In the survey, most respondents knew that there is no form of automatic compensation for exonerated individuals. When asked if respondents believe individuals who have been exonerated should receive compensation for their time lost, the majority of them agreed that exonerated people should at the very least receive financial compensation for the time they’ve lost while wrongfully incarcerated. Many also noted that they receive assistance in handling their finances.
Overwhelmingly, the majority of respondents agreed that wrongfully convicted individuals should receive assistance to help with re-entering society. When asked what kinds of assistance wrongfully convicted individuals should receive, the responses ranged from financial compensation, housing, job training, and mental health services. The responses reflect an understanding by the respondents that being incarcerated can take an overwhelming toll on not only an individual but their entire family.
“I believe there should be a plan in place that sets these certain individuals on a path to recovery in the life and time they’ve lost from the system, as well as the pain and the emotional distress they might have gone through.”
“I think there are parts of the justice system such as bail, for-profit prisons, 3 strikes rules, and extreme racial disparities that make for an incredibly dysfunctional system that will incarcerate innocent people or incarcerate people who are lower-income and people of color at much higher rates.”
A common theme in the written responses from surveyors pointed to the issue surrounding race and incarceration. Statistics from the National Registry of Exonerations indicate that Black individuals represent a larger percentage of those exonerated than their national population, overall reflecting a similar rate of Black incarcerated individuals. Systemic racism plays a role in not only the legal system but in all parts of society. As NCIP and other organizations alike do the work to help marginalized communities, we must also address and combat racism. Our California legal system is working to combat systemic racism through the Racial Justice Act, which works to challenge racism in criminal procedures. Learn more about racial injustice from the links below.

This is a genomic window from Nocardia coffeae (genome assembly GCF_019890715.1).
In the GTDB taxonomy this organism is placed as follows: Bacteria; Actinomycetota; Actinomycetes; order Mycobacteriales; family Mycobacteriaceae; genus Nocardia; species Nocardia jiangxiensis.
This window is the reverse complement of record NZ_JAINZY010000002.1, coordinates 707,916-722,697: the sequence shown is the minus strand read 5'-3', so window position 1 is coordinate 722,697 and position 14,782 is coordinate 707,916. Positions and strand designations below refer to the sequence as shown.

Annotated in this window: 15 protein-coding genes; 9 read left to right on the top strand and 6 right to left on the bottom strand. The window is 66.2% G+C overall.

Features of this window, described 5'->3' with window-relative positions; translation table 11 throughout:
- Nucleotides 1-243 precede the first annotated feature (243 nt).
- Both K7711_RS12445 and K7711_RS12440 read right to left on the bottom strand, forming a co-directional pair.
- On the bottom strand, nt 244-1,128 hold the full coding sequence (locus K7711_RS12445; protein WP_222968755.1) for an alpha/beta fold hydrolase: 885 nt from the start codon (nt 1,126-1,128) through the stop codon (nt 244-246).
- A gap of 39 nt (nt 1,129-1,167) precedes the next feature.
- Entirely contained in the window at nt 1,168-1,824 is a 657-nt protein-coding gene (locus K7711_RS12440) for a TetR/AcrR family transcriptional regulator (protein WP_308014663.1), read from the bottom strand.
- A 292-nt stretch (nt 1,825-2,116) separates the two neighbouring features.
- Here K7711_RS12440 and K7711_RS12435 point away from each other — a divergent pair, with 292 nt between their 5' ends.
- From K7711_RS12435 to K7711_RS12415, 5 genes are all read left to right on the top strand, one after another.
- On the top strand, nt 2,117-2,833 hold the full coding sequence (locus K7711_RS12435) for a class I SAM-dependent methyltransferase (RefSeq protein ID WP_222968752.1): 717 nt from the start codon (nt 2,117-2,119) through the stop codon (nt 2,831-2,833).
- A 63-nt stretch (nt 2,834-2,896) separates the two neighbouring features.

Read. Learn. Internalize. Act. NCIP’s #MakingChanges initiative is a starting point into understanding the misconceptions and stigmas that surround incarceration in our society. Here are just a few of the amazing resources including articles, academic papers, and websites that focus on big-picture implications of the themes of this project, and how we as a society can address them. Happy reading!
Meet Our Volunteers:
Mira Karthik (she/her) is a second-year student at Willamette University studying Political Science and Spanish. She is from San Jose, California, and has a few years of experience in political and grassroots campaigning. “It has been an honor working with NCIP on the #MakingChanges initiative to analyze what justice and exoneration mean to individuals and see how we can apply that to de-stigmatizing incarceration in our communities as a whole!”
Maurissa Thomas grew up in the Bay Area and since college, she has been interested in learning more about the criminal legal system and the experiences of those who are incarcerated. “I’m grateful for the opportunity to better understand people’s perceptions of incarcerated individuals and knowledge of the exoneration process throughout the course of this project.”
Akhil Iyengar is a senior at Bellarmine College Preparatory. He is passionate about political campaigning and policy research. “The #MakingChanges initiative is a critical step towards educating the public about wrongful convictions and reversing decades of detrimental stigma.”